Wednesday, November 28, 2012
Press Release: Carnegie Mellon University's Onur Mutlu Wins Intel Early Career Award For Innovative ResearchContact: Chriss Swaney / 412-268-5776 /email@example.com
PITTSBURGH-Carnegie Mellon University's Onur Mutlu has received the prestigious 2012 Intel Early Career Faculty Award for outstanding research and educational contributions in the field of computer architecture.
"I am honored and humbled to receive this award as I work with my students and collaborators to develop fundamental breakthroughs to enable future computer systems that are much more efficient, resilient, predictable and economical," said Mutlu, an assistant professor in CMU's Department of Electrical and Computer Engineering. "We have been developing many new ways to solve efficiency, predictability and robustness problems and combat denial of service attacks so endemic in today's computer systems. My group aims to rethink the ways in which we design three fundamental functions of all computers, computation, storage (memory) and communication."
Intel's Early Career Faculty Honor Program award provides financial and networking support to those faculty members who are early in their careers and who show great promise as future academic leaders in disruptive computing technologies. The purpose of the program is to help promote the careers of promising early career faculty members and to foster long-term collaborative relationships with senior technical leaders at Intel. The $40,000 award is designed to cover some research costs and travel.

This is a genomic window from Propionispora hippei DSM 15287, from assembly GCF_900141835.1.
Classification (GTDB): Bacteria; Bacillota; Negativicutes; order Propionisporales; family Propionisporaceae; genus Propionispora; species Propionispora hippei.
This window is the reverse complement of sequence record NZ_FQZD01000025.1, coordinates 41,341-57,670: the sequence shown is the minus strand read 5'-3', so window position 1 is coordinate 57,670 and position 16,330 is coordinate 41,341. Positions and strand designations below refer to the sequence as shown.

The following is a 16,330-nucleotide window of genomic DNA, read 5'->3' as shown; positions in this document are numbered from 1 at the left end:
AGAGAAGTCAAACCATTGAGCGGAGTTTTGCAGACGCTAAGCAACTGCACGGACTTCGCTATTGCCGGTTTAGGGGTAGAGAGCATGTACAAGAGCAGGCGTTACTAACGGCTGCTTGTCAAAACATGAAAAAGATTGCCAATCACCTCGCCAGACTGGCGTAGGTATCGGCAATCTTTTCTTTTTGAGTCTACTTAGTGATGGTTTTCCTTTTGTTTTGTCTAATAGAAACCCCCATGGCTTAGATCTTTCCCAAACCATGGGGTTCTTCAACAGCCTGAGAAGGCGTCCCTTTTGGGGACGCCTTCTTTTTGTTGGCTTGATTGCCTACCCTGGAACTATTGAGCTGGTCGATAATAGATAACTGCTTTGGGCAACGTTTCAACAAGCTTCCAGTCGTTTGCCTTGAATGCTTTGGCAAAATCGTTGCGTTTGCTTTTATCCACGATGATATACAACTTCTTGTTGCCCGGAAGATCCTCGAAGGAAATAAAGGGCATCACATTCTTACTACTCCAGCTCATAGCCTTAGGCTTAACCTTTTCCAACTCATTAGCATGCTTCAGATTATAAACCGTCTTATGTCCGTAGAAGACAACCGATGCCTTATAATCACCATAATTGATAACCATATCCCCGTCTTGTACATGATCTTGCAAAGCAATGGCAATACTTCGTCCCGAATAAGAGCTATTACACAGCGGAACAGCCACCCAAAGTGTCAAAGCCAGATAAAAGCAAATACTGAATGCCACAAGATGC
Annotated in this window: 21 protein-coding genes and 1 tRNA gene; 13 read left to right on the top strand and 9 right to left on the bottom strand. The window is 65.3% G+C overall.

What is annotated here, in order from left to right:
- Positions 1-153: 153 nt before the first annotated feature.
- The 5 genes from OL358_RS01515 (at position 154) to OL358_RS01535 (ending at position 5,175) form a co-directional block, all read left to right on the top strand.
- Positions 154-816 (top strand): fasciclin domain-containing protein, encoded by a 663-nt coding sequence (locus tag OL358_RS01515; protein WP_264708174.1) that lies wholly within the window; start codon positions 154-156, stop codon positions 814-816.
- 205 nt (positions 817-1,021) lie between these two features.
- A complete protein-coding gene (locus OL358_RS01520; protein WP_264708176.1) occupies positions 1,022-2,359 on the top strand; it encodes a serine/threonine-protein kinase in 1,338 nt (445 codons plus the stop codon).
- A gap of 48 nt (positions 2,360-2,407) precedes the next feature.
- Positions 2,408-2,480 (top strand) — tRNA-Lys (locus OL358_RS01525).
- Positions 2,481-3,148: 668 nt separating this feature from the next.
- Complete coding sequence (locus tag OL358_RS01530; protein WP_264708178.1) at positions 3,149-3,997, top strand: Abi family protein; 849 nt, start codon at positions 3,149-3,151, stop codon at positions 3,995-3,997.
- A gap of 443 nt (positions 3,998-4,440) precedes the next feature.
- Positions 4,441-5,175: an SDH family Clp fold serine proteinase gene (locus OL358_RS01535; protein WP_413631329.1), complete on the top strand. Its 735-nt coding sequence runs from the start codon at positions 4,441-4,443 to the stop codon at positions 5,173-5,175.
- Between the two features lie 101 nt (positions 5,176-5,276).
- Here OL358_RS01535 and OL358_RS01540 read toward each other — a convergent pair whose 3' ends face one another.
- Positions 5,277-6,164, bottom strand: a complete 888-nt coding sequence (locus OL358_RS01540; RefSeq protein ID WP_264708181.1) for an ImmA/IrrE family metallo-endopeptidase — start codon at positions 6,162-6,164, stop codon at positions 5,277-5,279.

"We are extremely pleased that Professor Mutlu is being recognized with this award. He is a uniquely talented researcher," said Ed Schlesinger, the Schramm Professor and head of CMU's Department of Electrical and Computer Engineering. "Mutlu is pioneering developments in computer systems that will improve performance, lower production costs, as well as enhance programmer productivity."
Mutlu, who directs the SAFARI research group at CMU, reports that his group is developing microprocessors, computer memories and platforms that can efficiently and reliably store, manipulate and communicate massive amounts of data. Mutlu's group is designing systems to be resilient to potential cybersecurity attacks and failures by researching ways to make them much more robust and predictable.
A large focus of Mutlu's current research is on new memory architecture and technologies to make computers store and manipulate data more efficiently and reliably.
Mutlu's research has received several other prestigious recognitions, including numerous best paper awards and "Top Pick" paper selections by the Institute of Electrical and Electronics Engineers (IEEE) Micro journal. In 2011, he received the Young Computer Architect Award from IEEE Computer Society's Technical Committee on Computer Architecture. And in 2012, CMU's College of Engineering recognized him with the George Tallman Ladd Research Award.
Mutlu received his bachelor's degrees in computer engineering and psychology in 2000 from the University of Michigan, and a master's degree in 2002 and a Ph.D. in 2006 in computer engineering, both from the University of Texas at Austin. Before coming to CMU, Mutlu worked at Microsoft Research and spent summers at Intel and Advanced Micro Devices.
For more on Mutlu's research and publication work, visit the following links: http://www.ece.cmu.edu/~safari/, http://users.ece.cmu.edu/~omutlu/projects.htm, http://www.cmu.edu/news/stories/archives/2011/august/aug8_mutluaward.html, and http://www.ece.cmu.edu/news/story/2012/02/ece_faculty_earn.html.